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1 Epiphany, Year C: Universal

SUNDAY’S READINGS | The Baptism of Our Lord, January 9, 2022

Isa. 43:1-7
Ps. 29
Acts 8:14-17
Luke 3:15-17, 21-22

The Feast of the Epiphany, the Manifestation of Christ to the Gentiles, is just three days past, occurring as it always does on January 6. We continue with that theme, holding before our mind’s eye and in all the affections of our hearts the miracle of our inclusion in the universal mission of Christ. Christ came to his own. He lived for all, died for all, rose for all, and ascended into heaven bearing our human nature in the unity of his divine person. In the very first days of the Church, however, this was not fully known. The first Christians were all Jews.

We associate the extension of the Church’s mission beyond Judaism with St. Paul. Even before Paul, however, there were indications that the resurrected Christ would be known throughout the world. “Now when the apostles at Jerusalem heard that Samaria had accepted the Word of God, they sent Peter and James to join them” (Acts 8:14). Samaria, home to the Samaritans who practiced what the Jews considered a corrupted form of Judaism and for which the Jews despised them, accepted the Word of God. Peter and James found that the Samaritans were baptized in the name of Jesus but had not yet received the Holy Spirit. Laying hands upon them and praying for them, Peter and James conferred the Holy Spirit upon them, affirming this new extension of the gospel. The Good News of the Resurrected Christ would not be contained.

The prophet Isaiah promises that Jews dispersed among foreign nations will return to Jerusalem, and thus gives a proleptic picture of the new humanity. “He who created you, O Jacob, he who formed you … I have redeemed you; I have called you by name, you are mine” (Isa. 43:1). We hear Christ speaking in these words. “You are precious in my sight, and honored, and I love you … I am with you; I will bring your offspring from the east, and from the west I will gather you; I will say to the north, ‘Give them up,’ and to the south, ‘Do not withhold; bring my sons from far away and my daughters from the ends of the earth — everyone who is called by my name, whom I created for my glory, whom I formed and made’” (Isa. 43:4-7).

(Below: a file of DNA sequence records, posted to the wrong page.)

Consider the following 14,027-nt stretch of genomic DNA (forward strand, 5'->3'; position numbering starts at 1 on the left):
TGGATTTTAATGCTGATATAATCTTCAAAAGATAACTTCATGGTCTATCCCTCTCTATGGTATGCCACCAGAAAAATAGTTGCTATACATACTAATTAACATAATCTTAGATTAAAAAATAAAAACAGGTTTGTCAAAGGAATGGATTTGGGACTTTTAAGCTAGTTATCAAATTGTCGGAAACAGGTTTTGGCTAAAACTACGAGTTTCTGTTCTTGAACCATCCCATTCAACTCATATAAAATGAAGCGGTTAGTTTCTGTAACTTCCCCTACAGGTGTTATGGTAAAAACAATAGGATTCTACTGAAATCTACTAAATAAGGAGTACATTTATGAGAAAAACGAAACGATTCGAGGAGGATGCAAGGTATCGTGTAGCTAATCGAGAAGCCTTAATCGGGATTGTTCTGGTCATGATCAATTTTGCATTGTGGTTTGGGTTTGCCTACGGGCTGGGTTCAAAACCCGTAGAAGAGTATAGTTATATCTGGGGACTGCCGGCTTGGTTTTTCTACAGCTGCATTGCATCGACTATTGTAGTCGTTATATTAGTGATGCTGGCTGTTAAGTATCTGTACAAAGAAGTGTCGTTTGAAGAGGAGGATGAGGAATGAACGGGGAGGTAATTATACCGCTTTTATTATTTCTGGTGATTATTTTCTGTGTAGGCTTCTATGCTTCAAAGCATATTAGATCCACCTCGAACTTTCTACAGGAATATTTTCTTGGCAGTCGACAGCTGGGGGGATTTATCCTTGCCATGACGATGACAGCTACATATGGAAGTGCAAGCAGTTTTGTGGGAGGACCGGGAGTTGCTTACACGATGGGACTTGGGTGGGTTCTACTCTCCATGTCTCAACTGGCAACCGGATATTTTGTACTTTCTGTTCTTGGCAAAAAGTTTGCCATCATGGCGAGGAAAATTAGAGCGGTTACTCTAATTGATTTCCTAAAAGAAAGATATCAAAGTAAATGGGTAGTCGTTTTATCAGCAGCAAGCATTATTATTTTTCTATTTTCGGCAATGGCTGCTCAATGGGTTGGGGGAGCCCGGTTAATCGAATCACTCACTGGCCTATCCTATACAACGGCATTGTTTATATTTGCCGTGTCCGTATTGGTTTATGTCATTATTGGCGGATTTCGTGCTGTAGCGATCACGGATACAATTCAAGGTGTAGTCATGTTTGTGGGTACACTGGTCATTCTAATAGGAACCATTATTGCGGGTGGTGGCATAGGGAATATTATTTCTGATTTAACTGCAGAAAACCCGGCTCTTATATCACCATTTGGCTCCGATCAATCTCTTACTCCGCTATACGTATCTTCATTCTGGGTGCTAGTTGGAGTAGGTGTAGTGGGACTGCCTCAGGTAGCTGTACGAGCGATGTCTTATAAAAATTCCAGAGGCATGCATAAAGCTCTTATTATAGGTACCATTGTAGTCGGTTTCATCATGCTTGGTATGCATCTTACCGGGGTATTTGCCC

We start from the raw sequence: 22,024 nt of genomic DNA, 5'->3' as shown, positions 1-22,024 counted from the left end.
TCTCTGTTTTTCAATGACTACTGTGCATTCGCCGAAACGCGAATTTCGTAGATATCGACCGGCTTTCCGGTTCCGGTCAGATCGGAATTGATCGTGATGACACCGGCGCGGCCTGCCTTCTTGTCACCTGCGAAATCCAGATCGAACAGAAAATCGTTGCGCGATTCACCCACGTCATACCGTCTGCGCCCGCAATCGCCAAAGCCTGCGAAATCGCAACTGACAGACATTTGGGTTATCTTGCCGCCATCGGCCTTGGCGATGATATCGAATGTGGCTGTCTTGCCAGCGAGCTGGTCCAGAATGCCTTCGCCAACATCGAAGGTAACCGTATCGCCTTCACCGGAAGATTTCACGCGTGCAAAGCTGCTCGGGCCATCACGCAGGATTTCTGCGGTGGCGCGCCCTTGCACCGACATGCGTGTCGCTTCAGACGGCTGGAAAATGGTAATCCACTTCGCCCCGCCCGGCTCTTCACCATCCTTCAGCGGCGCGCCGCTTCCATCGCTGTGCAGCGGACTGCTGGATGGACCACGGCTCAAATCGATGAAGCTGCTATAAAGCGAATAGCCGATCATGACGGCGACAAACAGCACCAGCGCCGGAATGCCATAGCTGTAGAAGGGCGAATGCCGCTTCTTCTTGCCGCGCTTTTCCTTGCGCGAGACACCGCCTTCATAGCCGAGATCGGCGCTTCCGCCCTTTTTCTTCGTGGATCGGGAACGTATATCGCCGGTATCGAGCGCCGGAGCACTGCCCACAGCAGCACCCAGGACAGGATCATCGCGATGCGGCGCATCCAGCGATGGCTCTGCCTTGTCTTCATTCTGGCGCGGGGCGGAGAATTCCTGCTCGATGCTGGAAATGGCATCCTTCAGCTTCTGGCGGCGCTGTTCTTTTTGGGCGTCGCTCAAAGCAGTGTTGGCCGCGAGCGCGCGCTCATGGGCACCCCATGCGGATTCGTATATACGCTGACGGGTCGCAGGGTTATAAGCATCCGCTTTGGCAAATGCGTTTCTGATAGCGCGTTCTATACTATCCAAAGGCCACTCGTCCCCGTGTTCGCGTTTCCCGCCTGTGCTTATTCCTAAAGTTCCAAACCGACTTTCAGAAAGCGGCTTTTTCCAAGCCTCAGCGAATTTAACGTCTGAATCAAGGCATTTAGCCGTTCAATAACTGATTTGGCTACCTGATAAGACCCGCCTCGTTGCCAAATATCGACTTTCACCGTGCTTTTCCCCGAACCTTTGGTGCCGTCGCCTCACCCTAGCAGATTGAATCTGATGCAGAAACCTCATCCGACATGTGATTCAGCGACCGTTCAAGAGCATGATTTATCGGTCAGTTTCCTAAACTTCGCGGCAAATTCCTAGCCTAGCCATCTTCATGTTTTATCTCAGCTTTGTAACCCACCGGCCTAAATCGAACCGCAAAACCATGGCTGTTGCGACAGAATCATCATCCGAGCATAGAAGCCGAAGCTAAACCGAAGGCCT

Living in Christ, we sense the presence of beauty and power. “Ascribe to the Lord, you gods, ascribe to the Lord glory and strength. Ascribe to the Lord the glory due his Name; worship the Lord in the beauty of holiness” (Ps. 29:1-2). Beauty is vested with joy. “He makes Lebanon skip like a calf and Mount Hermon like a young wild ox” (Ps. 29:6). Power resounds in the voice of the Lord. “The voice of the Lord breaks the cedar trees, splits the flames of fire, makes the oak trees writhe, and strips the forest bare.” The voice of the Lord is powerful, seemingly destructive, because something new is coming into being. And yet “The Lord shall give his people the blessing of peace” (Ps. 29:11). Gathered into Christ, we are a part of what is astoundingly beautiful and joyful, powerful and imbued with peace.”

What then are we to say about the unquenchable fire? John the Baptist says of Jesus, “His winnowing fork is in his hand, to clear his threshing floor and to gather the wheat into his granary; but the chaff he will burn with unquenchable fire” (Luke 3:17). Fear, and fear not. We are not one or the other but both. We must be purified for beauty, joy, power, and peace. “When you walk through fire, you will not be burned, and the flame shall not consume you.” (Isa. 43:2)

Look It Up: Galatians 3:27-28

Think About It: One in Christ Jesus


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